Quelques contributions à la modélisation numérique de structures élancées pour l'informatique graphique


Speciality : Mathématiques et Informatique

26/06/2015 - 13:45 Mr Romain Casati (INRIA) Grand Amphi de l'INRIA Rhône-Alpes, Montbonnot

It is interesting to observe that many of the deformable objects around us are characterized by a slender structure: either in one dimension, like hair, plants, strands, or in two dimensions, such as paper, the leaves of trees or clothes. Simulating the mechanical behavior of such structures numerically is useful to predict their static shape, their dynamics, or the stress they undergo. However, to perform these simulations, several problems need to be addressed. First, the model (mechanical, numerical) should be adapted to the phenomena which it is aimed at reproducing. Then, the chosen mechanical model should be discretized consistently. Finally, it is necessary to identify the parameters of the model in order to reproduce a specific instance of the phenomenon. In this thesis we shall discuss these three points, in the context of the simulation of slender structures.

In the first part, we propose a discrete dynamic Kirchhoff rod model of high degree, based on elements with piecewise affine curvature and twist: the Super-Space-Clothoids. This spatial discretization is computed accurately through a dedicated method, adapted to floating-point arithmetic, using power series expansions. The use of curvature and twist as degrees of freedom allows us to make elastic forces implicit in the integration scheme. The model has been used successfully to simulate the growth of climbing plants or hair motion. Our comparisons with two reference models have shown that in the case of curly rods, our approach offers the best trade-off in terms of spatial accuracy, richness of motion and computational efficiency.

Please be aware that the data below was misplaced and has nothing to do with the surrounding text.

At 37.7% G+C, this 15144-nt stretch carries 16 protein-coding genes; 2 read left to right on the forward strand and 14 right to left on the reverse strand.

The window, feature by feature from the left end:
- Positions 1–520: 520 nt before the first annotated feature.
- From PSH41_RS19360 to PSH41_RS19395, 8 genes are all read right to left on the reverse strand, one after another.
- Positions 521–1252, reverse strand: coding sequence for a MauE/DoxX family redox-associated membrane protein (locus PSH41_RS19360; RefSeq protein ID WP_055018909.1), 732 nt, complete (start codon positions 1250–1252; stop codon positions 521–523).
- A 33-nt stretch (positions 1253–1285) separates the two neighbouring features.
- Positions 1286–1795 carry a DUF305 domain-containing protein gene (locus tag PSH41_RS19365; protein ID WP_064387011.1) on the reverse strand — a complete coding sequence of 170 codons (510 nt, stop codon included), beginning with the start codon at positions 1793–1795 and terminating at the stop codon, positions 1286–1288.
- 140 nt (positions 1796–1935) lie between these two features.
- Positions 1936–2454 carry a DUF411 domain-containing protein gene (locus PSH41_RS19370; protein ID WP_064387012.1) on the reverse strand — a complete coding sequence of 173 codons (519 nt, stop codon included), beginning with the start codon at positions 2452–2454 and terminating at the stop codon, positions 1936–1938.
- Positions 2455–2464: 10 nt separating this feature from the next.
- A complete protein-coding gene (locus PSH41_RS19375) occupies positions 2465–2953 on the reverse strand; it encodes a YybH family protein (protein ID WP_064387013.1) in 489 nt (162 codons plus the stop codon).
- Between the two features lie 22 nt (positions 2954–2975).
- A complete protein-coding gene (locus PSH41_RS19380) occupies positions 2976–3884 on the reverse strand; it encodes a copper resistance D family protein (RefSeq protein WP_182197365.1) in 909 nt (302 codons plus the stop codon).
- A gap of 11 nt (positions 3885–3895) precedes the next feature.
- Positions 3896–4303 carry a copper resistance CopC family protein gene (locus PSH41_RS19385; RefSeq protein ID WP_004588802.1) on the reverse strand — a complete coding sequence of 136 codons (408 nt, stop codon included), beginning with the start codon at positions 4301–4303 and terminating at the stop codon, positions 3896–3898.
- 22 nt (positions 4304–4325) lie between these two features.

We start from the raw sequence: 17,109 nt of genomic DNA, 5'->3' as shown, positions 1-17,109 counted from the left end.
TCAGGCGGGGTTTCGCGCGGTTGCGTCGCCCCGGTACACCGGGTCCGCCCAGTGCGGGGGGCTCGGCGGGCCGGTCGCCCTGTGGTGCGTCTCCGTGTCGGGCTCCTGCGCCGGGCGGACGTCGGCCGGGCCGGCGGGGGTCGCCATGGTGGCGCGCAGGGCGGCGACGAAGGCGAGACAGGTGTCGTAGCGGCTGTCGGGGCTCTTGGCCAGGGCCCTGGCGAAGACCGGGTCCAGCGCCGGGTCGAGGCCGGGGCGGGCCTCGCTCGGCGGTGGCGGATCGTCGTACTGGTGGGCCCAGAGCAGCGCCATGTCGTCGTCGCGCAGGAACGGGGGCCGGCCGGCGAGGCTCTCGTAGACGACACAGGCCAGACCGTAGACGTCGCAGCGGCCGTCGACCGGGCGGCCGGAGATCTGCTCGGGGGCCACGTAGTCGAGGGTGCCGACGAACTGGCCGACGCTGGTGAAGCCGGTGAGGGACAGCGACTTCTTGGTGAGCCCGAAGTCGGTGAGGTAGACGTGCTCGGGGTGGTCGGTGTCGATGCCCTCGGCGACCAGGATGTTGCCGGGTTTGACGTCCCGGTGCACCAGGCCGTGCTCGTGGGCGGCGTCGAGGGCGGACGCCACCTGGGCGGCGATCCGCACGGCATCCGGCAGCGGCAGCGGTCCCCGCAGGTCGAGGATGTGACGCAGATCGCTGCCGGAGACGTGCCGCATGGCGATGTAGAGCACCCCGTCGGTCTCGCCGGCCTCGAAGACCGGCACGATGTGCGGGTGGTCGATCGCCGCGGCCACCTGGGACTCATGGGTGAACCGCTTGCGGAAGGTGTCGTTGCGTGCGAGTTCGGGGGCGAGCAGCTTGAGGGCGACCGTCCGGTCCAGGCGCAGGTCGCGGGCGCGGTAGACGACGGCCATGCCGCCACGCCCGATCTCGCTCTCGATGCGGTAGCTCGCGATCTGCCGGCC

In the second part, we focus on identifying the undeformed configuration of a shell in the presence of frictional contact forces, knowing its shape at equilibrium and the physical parameters of the material. Such a method is of utmost interest in Computer Graphics when, for example, a user often wishes to model a virtual garment under gravity and contact with other objects regardless of physics. The goal is then to interpret the shape and provide the right ingredients to the cloth simulator, so that the cloth is actually at equilibrium when matching the input shape. To tackle such an inverse problem, we propose a least squares formulation which can be optimized using the adjoint method. However, the multiplicity of equilibria, which makes our problem ill-posed, leads us to "guide" the optimization by penalizing shapes that are far from the target shape. Finally, we show how it is possible to consider frictional contact in the inversion process by reformulating the computation of equilibrium as an optimization problem subject to conical constraints. The adjoint method is also adjusted to this non-regular case. The results we obtain are very encouraging and have allowed us to solve complex cases where the algorithm behaves intuitively.


  • Mme Florence Bertails-Descoubes (Chargée de Recherche - INRIA Rhône-Alpes )
  • Mr Bernard Brogliato (Directeur de Recherche - INRIA Rhône-Alpes )


  • Mr Eitan Grinspun (Associate professeur - Columbia University )
  • Mr Loïc Barthe (Maître de conférence - Université Paul Sabatier )


  • Mr Basile Audoly (Directeur de recherche - CNRS Paris 6 )
  • Mme Evelyne Hubert (Professeur - INRIA Sophia-Antipolis )
  • Mr Eric Blayo (Professeur - Université Joseph Fourier )